A/N: Characters and situations are not mine. They belong to C.S. Lewis's estate. I know that others have others have created their versions of the Narnian calendar. Thornbut's history can be found in meldahlie's "This is No Thaw" which I highly recommend. Susan's conversation with Anicetus is found, in part, in my "Saints of Gold" collection under the chapter title, "Nothing Is So Strong."
Cair Paravel, early Gathering, NT 1000
The sledge sliced through the winter night, and the winter sliced through the sledge's occupants. Ice froze on Edmund's cheeks, and the blowing snow crusted his lashes making it difficult to see so much as the rail before him or hear anything beyond the crack of the whip, the roar and howl of the wind and the Witch's voice calling, 'Faster!'
Was it only the wind howling? The cry for speed turned to a 'Hold!' The sledge slowed and then stopped too quickly for Edmund to brace himself. He was flung forward against the rail, losing what frozen breath he'd managed to draw. "Well done."
He scrambled to regain his breath and senses and squinted through the storm to see what had pleased the Witch. They had overtaken a wolf pack feeding. One of the Beasts raised its muzzle from its victim to speak, and the snow cleared just enough for Edmund to see a face on the ground. "There's no one to take your place this time, traitor." Ulfson's words through Maugrim's lips. The wolf crouched to spring -
Edmund woke gasping in his room. His heart pounded and his mouth was dry. The fire had subsided to a dull glow . He looked at the chair where Peter had been sitting when Edmund fell asleep, but it was empty. It would be babyish to rush to his brother's room and alarm the high king's guards just because of a bad dream, but the chill lingered, making sleep impossible. Edmund wrapped himself in a blanket and made his way down to the Great Hall.
The fire was always laid there. Edmund added a log from the pile and sat on the hearth with his back to the warm stone, facing the great eastern doors. Above the crackling of the fire, he could hear the wind blowing over the waves, more light and alive than in his dreams. It mingled with voices, high and sweet and low and resounding: the merfolk of the Eastern Sea singing praises to Aslan and the Emperor over sea. Edmund exhaled, his eyes following the invisible strains up to the night sky. The twinkling stars almost seemed to join in the song.
"I never grow tired of that sound," said a low, gruff voice.
Edmund started up - he could just hear the arms master scolding him for not being on his guard - but it was only Thornbut. The dwarf had clearly been on watch. He wore his quiver over his shoulder and a dagger at his belt. Thornbut bowed. "Your pardon, sire. My feet are right tired."
Never had Edmund heard the captain of archers complain of discomfort, even on campaign. He had a feeling someone - Paulus or Brighteyes, perhaps, as Peter would have come himself - had alerted him. Thornbut's company was among the least obtrusive one could ask for, at least. Edmund shifted over on the hearth and waved for Thornbut to sit down.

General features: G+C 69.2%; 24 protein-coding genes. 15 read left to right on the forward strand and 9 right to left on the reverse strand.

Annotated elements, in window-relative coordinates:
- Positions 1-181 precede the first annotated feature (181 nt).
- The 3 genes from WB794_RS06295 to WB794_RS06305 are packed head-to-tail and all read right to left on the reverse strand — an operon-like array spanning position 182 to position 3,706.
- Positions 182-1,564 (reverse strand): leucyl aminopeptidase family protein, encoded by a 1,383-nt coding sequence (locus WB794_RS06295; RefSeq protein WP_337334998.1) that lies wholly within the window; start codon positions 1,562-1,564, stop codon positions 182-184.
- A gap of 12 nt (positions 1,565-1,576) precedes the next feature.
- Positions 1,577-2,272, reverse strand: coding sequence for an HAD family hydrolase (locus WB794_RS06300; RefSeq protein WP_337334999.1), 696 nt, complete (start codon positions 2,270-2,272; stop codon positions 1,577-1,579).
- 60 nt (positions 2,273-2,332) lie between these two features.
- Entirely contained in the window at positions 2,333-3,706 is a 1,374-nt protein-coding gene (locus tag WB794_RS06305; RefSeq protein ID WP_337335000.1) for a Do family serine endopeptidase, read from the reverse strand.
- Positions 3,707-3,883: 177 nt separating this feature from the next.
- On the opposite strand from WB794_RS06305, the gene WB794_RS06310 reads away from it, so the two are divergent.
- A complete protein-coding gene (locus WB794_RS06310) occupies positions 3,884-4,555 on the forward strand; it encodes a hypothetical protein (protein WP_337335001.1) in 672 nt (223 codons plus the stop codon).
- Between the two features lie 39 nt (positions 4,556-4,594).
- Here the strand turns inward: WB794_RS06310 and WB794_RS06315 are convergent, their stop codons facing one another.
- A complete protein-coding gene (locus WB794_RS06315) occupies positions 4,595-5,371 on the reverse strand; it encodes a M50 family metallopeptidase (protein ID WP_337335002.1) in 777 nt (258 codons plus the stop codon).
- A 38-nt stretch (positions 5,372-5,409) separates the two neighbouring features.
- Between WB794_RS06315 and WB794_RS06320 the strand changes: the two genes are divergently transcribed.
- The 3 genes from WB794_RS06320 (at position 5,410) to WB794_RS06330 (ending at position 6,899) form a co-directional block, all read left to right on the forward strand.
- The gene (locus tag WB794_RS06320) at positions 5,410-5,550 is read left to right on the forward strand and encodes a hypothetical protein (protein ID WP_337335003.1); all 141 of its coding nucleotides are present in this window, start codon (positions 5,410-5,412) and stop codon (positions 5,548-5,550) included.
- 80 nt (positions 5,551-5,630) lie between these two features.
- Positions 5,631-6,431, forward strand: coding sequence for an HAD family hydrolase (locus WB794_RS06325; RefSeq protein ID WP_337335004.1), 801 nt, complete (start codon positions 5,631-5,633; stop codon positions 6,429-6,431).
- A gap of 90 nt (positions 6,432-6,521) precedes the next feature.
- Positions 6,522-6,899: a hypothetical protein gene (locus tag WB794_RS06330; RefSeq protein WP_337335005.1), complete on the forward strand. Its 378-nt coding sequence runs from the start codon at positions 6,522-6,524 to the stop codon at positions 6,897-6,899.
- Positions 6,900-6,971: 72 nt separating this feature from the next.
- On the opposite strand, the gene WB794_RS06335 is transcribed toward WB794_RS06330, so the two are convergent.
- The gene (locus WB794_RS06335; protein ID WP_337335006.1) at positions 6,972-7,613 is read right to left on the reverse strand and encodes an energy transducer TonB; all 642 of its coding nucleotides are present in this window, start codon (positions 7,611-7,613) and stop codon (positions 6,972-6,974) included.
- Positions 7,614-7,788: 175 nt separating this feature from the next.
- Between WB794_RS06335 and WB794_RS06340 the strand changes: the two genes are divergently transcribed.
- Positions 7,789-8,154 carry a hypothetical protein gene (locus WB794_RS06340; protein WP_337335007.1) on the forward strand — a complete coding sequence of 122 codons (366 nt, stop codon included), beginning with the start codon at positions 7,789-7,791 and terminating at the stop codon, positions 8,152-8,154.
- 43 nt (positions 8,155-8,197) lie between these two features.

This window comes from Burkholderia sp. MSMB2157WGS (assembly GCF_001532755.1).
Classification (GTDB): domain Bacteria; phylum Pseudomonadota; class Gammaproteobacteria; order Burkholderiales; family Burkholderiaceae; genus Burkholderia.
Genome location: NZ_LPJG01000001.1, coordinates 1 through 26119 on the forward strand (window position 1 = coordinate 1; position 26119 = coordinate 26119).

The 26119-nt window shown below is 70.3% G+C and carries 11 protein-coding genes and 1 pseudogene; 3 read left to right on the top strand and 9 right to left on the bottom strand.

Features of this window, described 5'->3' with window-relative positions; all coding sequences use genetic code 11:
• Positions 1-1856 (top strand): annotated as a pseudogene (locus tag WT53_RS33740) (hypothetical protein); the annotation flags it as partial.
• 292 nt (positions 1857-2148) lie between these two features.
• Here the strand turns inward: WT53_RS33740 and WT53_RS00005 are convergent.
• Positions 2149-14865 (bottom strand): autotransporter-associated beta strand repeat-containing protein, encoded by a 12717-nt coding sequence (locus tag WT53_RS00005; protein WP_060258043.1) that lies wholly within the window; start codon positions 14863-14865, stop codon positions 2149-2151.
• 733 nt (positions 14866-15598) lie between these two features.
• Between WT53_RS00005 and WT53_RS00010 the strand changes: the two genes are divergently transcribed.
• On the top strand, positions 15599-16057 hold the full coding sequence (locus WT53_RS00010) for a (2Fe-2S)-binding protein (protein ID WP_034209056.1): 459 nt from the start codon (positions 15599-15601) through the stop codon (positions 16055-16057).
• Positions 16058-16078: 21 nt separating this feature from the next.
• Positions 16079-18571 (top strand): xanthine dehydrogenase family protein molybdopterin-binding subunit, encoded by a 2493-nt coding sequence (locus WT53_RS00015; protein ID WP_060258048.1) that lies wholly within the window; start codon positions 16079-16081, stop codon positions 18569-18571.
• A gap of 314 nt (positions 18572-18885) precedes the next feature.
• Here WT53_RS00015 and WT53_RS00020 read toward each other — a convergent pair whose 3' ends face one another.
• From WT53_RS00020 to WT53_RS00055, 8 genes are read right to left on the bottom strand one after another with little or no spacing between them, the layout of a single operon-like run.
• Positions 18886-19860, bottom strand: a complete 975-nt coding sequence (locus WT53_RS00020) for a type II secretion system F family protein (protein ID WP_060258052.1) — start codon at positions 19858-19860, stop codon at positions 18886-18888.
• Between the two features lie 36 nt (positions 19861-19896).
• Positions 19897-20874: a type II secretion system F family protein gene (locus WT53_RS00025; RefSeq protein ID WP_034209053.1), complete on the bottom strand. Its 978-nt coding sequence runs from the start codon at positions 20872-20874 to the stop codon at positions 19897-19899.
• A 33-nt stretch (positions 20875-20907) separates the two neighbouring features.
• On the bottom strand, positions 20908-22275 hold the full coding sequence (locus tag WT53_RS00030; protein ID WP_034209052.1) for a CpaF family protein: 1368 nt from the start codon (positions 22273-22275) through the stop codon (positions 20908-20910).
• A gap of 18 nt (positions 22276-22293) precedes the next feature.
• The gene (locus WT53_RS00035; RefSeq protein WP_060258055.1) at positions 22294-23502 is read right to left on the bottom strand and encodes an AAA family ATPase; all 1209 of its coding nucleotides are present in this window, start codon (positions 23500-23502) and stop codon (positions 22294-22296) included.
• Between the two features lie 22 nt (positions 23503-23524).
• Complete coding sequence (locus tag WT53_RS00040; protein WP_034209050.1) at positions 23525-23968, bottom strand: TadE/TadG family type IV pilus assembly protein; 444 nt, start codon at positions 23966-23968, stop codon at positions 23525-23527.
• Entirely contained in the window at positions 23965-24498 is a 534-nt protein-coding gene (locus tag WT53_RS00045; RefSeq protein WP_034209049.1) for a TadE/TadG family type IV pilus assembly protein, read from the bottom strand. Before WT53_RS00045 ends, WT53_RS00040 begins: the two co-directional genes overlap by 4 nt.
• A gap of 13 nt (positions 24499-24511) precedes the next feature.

The dwarf settled on the hearth with his bow across his knees and murmured his gratitude. For several minutes, he only listened as the song continued to rise to a crescendo. Only when it paused did he say, conversationally. "For years it was nothing but silence and frozen waves, but hear them now."
"What was it like?" Edmund had heard this story before, despite the question, but Thornbut always indulged him.
"Like an empty plain," said Thornbut. "Rimmed with cliffs of ice. White and still. There was life below the surface, of course - good fishing, and I hear the merfolk moved out about the Lone Isles during the Winter - but little to see."
It sounded lonely. Harsh and bleak on the gentlest of days. Edmund imagined what it must have been like in a storm.
"But times like this, I don't think of that." Thornbut continued.
Edmund turned from view of dark waves to look at the dwarf. "You don't?" he said.
Thornbut shook his head slowly. "No." He pointed out to sea. "I think of Aslan crossing the waves, brighter than the sun had shone in a hundred years and returning spring to Narnia."
The radiant vision conjured by Thornbut's words warmed Edmund in a way that the fire had not. Aslan at the top of the hill of the Stone Table, fierce and sad and knowing. Aslan declaring him a knight of Narnia on the battlefield beside the ford. Aslan breathing warmth and life into the little gathering of stone revelers and roaring laughter as the little squirrel attempted to hug his paw. Aslan naming him king under Peter with the reminder of all the responsibility that entailed. "When he shakes his mane, we shall have spring again," Edmund mumbled under his breath. He glanced self-consciously at Thornbut, but the dwarf still gazed out to sea and seemed not to have heard.
After a few moments, the mermaids resumed their song. Edmund relaxed and listened.
"You oughtn't have gone alone." Peter's voice was stern and serious when Edmund approached the little antechamber outside the audience room.
He was the last to arrive. As he closed the door behind him, Lucy looked back at him and shook her head in exasperation. "Oh, Peter, really!" she said, turning back to their older siblings. "Susan was marvelous."
Susan did not seem overly moved either by Peter's disapproval or Lucy's praise. "Felix was just outside the door," she said calmly. "You ought to have heard him. He's miserable, Peter."
"Felix is?" asked Edmund, feeling out of step.
Now Peter and Susan looked at him, Peter only briefly and Susan apparently seeking an ally. "Anicetus," she said. "I spoke with him about Henrik last night."
Edmund scowled at the use of Ulfson's given name. "Alone?" he said. "That's dangerous, Su! We still don't really know what side he's on." The recent nightmare teased at the back of his mind, plucking at the strings of his nerves. Edmund was no fonder of the notion of his older sister meeting with the faun alone than he had been of Peter leaving himself vulnerable to attack back in Delver's Hollow.